So we’re going to tax Americans until Mexico stops allowing people from Central America to exercise their legal right to seek admission to the United States?
Seems pretty foolproof.
President Trump announced Thursday evening on Twitter, his preferred medium for policymaking, that he plans to impose new tariffs on all imports from Mexico, “until the illegal immigration problem is remedied.”
The tariff would begin at 5 percent on June 10 and gradually rise to 25 percent by October.
Mr. Trump persists in the falsehood that tariffs are paid by America’s trading partners. The truth is that Mexico would no more pay these tariffs than it is paying for the construction of a border wall. The evidence is clear: Mr. Trump’s tariffs are taxes being paid by Americans.
This new tax would sit atop Mr. Trump’s tariffs on aluminum and steel imports, and Mr. Trump’s tariffs on Chinese imports.
Mexico would most likely respond by imposing retaliatory tariffs, which is especially bad news for the probable targets: American farmers. Earlier this month, Mr. Trump ended a tariff on Mexican aluminum and steel, and Mexico ended a tariff on American farm goods. So much for that false dawn. Farmers may need to resume the search for new markets.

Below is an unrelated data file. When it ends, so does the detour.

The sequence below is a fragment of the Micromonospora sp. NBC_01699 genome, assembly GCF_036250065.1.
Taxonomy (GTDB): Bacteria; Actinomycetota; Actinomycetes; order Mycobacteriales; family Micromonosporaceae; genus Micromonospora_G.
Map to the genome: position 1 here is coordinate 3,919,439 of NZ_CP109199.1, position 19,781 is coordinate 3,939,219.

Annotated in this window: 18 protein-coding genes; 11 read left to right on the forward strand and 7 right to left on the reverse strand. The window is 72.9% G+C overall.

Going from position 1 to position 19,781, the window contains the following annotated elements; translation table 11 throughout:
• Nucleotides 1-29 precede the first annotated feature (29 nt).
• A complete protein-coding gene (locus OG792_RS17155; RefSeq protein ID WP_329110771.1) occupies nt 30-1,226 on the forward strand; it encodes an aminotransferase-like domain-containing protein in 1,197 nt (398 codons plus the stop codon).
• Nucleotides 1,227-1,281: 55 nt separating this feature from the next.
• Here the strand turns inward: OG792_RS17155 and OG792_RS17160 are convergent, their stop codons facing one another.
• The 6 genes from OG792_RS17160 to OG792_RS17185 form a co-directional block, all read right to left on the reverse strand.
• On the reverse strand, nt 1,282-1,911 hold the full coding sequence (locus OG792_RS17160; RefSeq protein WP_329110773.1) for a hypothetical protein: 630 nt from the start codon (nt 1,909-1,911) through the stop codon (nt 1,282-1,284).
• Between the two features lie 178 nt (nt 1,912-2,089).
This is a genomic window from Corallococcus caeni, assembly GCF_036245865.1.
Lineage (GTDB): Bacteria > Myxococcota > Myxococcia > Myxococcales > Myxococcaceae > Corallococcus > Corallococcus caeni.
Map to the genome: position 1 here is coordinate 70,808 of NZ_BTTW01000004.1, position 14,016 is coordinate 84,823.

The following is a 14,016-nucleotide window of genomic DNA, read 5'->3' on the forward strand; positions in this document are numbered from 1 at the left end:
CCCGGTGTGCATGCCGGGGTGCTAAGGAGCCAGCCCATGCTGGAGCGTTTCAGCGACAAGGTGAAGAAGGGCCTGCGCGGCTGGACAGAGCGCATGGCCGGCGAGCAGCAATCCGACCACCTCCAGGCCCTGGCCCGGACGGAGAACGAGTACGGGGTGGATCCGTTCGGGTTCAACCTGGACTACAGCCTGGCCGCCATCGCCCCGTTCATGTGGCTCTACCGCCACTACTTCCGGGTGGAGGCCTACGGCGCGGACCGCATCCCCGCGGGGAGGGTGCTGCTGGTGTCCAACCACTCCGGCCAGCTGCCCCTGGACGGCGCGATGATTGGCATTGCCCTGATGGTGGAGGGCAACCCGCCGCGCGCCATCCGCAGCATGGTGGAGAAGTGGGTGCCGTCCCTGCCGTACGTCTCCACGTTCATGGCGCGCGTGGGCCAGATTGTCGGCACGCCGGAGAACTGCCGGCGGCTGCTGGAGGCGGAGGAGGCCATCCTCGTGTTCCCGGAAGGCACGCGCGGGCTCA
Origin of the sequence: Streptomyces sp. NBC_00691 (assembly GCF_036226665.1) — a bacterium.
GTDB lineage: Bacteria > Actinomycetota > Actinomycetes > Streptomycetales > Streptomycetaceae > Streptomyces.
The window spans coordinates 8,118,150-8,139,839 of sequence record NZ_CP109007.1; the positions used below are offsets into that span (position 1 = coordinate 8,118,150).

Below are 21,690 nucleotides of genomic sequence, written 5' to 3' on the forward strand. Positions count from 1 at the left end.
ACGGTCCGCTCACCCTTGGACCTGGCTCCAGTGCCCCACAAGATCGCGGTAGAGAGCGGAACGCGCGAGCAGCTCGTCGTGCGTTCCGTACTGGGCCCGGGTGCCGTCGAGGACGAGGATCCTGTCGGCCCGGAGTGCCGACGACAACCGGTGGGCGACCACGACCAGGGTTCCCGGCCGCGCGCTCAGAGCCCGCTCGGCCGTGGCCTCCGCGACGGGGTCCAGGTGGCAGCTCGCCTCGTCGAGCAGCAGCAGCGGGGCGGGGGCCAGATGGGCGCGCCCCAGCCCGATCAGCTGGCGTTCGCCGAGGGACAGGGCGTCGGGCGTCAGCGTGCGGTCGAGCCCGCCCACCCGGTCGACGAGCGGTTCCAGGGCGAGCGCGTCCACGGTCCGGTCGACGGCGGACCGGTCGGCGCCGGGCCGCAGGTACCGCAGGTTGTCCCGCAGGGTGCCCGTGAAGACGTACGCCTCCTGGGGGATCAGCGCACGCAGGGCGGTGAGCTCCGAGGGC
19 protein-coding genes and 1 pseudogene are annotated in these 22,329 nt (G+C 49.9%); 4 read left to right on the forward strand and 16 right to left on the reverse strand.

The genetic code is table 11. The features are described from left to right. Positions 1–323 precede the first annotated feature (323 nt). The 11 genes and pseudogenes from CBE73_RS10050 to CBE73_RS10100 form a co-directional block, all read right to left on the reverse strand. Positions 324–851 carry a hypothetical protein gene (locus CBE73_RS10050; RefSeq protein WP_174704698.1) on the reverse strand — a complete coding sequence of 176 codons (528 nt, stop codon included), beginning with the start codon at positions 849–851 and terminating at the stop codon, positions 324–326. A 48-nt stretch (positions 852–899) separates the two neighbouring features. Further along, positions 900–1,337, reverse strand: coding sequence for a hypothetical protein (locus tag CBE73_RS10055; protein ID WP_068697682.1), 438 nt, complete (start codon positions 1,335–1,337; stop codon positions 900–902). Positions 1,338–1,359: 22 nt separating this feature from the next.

Taxation is always painful, and always the question is whether the benefits outweigh the pain. In this case, Mr. Trump is using tariffs as a cudgel to induce Mexico’s cooperation in keeping immigrants from America’s southern border. While the cost of the tariffs would be paid by Americans, the Mexican economy likely also would suffer a loss of sales to the United States.
Mr. Trump might succeed in pressuring Mexico to take stronger steps on immigration. Tariffs, however, are a very crude tool. The immigrants entering the United States through the southern border are fleeing problems in Central America that are beyond the control of the Mexican government. Moreover, while Mr. Trump tends to refer to all of the immigrants as illegal, many of them are exercising a legal right to seek asylum.
Past administrations have sought cooperation from Mexico on immigration issues without disrupting economic relations between the two countries. Mr. Trump's decision to mix the two issues threatens to undermine his efforts to renegotiate the North American Free Trade Agreement, which in turn is part of his strategy to compete with China.
Mexico is a plausible alternative destination for low-cost manufacturing work, and the proximity of Mexico can allow manufacturers to keep some of their production in the United States. Many vehicles, for example, are produced by a combination of Mexican, American and Canadian factories. Slapping tariffs on Mexican imports makes that kind of production more expensive and could encourage companies to move further afield.
Once again, rather than acting strategically, Mr. Trump is lashing out — and Americans will feel the pain.
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